You're supposed to pay your taxes by April 15 every year. There can be substantial penalties if you fail to do so. Fortunately, the Internal Revenue Service still will take your money if you pay late -- and even send out refunds up to three years after the original deadline. You'll need to start by figuring out which years you did not file your income taxes. You can check online, call the IRS and speak to an agent or visit an IRS office in person to find out this information.
You can check which years you have or haven't filed online by going to the "Get Transcript" page of the IRS website. Supply your date of birth, Social Security number and a street address that matches the IRS records. Click on each year you need to check. You will see a dropdown menu showing you what tax documents are available to you. If your tax transcript is available for that year, then you have filed your taxes. If it isn't, you will have access to your W-2 and 1099 income verification forms you need to file your return. You can have any of these documents mailed to you, or download them from the website. If you haven't filed that year's taxes, you will see a message indicating that the IRS does not have your tax documentation for that year.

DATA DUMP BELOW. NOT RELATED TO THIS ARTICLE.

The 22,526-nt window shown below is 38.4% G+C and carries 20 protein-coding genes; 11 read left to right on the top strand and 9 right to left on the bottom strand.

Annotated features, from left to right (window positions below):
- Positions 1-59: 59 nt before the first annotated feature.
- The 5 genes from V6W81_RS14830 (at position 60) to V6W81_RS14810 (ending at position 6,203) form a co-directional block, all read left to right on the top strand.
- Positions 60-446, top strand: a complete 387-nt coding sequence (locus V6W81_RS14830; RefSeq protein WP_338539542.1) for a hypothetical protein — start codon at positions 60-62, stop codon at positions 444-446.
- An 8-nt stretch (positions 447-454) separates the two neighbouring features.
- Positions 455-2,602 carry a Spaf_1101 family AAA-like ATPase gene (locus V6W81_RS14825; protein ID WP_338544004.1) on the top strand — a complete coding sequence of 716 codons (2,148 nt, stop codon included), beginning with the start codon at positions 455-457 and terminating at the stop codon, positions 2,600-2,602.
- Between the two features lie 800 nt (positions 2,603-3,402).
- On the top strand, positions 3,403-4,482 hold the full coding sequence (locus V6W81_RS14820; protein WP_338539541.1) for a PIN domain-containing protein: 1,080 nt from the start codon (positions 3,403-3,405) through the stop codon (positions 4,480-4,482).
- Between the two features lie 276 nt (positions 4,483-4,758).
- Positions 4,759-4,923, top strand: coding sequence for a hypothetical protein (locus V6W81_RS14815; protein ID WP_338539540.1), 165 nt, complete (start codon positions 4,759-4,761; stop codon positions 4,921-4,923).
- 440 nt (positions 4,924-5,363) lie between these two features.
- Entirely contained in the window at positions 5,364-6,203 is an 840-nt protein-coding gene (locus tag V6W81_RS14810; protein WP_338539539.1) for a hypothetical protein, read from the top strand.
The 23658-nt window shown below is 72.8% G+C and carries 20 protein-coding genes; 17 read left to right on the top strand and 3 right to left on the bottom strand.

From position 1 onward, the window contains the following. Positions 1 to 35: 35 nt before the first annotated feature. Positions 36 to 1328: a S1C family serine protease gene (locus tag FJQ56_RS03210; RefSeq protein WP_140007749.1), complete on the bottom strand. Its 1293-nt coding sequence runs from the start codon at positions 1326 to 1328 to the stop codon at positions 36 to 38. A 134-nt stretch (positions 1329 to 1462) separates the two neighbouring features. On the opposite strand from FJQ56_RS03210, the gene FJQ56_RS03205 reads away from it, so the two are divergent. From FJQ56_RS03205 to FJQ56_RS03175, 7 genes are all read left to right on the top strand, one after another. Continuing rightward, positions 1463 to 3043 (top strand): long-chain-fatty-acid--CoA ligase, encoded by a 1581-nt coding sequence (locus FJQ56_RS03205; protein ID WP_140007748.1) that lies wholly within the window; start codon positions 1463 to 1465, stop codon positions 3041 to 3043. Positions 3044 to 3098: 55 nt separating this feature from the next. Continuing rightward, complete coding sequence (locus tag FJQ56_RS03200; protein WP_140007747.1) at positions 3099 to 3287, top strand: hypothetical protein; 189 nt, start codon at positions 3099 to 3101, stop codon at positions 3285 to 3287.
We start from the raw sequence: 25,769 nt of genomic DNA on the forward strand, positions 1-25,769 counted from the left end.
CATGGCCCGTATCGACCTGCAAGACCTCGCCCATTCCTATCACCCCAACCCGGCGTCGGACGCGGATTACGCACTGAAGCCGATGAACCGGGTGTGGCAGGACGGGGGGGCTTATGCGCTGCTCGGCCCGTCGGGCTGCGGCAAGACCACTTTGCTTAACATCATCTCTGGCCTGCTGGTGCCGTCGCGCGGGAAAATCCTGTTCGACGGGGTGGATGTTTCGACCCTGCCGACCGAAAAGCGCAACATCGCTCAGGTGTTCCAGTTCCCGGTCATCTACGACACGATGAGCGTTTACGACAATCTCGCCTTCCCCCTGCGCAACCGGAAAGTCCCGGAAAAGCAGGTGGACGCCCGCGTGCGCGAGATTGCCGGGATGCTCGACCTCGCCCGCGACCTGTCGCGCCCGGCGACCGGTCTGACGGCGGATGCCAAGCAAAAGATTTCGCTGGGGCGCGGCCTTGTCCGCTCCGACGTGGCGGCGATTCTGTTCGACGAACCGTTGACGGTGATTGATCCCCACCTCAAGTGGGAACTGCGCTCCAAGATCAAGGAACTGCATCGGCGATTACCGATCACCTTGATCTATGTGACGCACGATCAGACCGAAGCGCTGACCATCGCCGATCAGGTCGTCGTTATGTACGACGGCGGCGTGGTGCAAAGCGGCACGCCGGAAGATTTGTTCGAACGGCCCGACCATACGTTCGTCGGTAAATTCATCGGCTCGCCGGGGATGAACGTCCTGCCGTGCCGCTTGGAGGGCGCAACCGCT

Call the IRS
If you don't mind being on hold -- often for considerable periods of time -- you can call the IRS at 1-800-829-1040 and speak to an agent. The agent will be able to look up your tax information and verify whether you have paid taxes in any given year. You'll again have to provide personal information, such as your Social Security number, date of birth and address. The address you provide must match IRS records, so be prepared to offer the address from the last time you filed taxes or otherwise dealt with the IRS if it is different from your current address. The IRS asks for this information to help confirm that they are speaking to someone who has a right to know about the information you are seeking.
Visit an IRS Office
You also can find out which years you missed filing your taxes by speaking to an agent at a local IRS office. When you arrive, take a number and wait until there is an agent available to answer your questions. Make sure you have official photo identification with you, such as a driver's license or state ID. Arrive early, as many IRS offices stop giving out numbers before the office closes once they determine that the number of people waiting is enough to fill their schedule. You also will be able to get any of the documents and forms you need to file delinquent taxes while you are at the IRS office.